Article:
- Analysing network behaviour in real-time
- Immediately flagging suspicious activity
- Monitoring data patterns and flow
- Maintaining an in-depth analysis of historical data
- Assisting in launch counter-attacks to breaches
According to a Gartner survey, more than 40 percent of privacy compliance technology will rely on AI by the end of 2023.
4. Accelerated patient treatment
The rapid speed that AI can process information has already proven valuable across different fields of medicine from family medicine, to diagnostic radiology, to complex surgical operations.
AI’s ability to extensively store both new and historical data enables it to interpret the needs of a patient with greater urgency. According to Forbes, AI technology has accelerated the diagnosis process with advanced image scanning – an MIT-developed AI algorithm can currently analyse 3D scans up to 1,000 times faster than existing review systems.
The reduced time traditionally needed to analyse and assess this information can drastically enhance the volume of patients treated.
Mechanical medical instruments and tools programmed with AI can also help instruct physicians to achieve optimal results during treatments. The reduced time traditionally needed to analyse and assess this information can drastically enhance the volume of patients treated, therefore progressing their path to improved health.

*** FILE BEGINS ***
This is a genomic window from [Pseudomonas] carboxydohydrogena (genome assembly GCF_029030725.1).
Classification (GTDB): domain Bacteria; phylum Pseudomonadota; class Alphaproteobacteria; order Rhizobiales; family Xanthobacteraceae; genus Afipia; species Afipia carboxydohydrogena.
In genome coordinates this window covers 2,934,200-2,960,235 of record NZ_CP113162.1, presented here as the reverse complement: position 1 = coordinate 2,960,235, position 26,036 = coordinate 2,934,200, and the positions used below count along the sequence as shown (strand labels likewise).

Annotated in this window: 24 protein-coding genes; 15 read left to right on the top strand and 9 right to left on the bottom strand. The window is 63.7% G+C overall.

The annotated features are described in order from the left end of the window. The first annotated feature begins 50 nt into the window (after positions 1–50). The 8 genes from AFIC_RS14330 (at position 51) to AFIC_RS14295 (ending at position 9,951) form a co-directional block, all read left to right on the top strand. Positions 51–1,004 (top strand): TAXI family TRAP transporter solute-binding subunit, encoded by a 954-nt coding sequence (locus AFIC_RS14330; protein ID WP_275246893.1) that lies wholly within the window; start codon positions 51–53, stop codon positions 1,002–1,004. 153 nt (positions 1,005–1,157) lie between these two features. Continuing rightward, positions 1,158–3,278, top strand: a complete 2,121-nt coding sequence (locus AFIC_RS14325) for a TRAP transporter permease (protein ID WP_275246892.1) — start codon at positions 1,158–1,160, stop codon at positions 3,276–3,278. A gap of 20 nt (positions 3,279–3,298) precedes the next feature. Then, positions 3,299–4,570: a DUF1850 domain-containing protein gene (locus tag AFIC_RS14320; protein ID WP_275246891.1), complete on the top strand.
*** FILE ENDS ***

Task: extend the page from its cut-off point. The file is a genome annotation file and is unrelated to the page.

5. More meaningful patient and practitioner engagement
AI’s power to simplify and speed up healthcare communications, diagnoses and applied treatments is inextricably linked with the quality of care patients receive and that practitioners can offer.
In a Deloitte survey, more than 50% of respondents expressed they would switch providers due to inadequate information-sharing and communication, and difficulty in accessing a health professional by phone or email. On the flip side, a Medscape report revealed that 42% of physicians report experiencing burnout.
More than 50 percent of respondents expressed they would switch providers due to inadequate information-sharing and communication.
The demand for stronger physician engagement is high and clearly necessary to the needs of patients. With stronger automated tools in place, healthcare professionals can dismiss additional responsibilities that only burden them with greater pressure.
AI can assist with protecting the health of a healthcare team, which inevitably translates to offering more robust, engaged and impactful care to the patients that they interact with every day.
According to Greater Good Magazine published by the University of California Berkeley, human empathy and compassion are directly linked to building trust and improving recovery rates. Burnout prevents providers from having the capacity to offer this to patients. However, with AI streamlining, these feelings of overwhelm have the potential to transform into feelings of empowerment that positively impact the health of patients.
As digital communication and information processing tool, AI and its continuous adoption in the healthcare industry will inherently have a growing impact on the patient and provider experience. We’re only just beginning to learn how to harness the power of AI in ways that cultivate stronger healthcare systems – and ensure that the value of connection akin to the human condition is not lost but rather nurtured in its use among healthcare providers.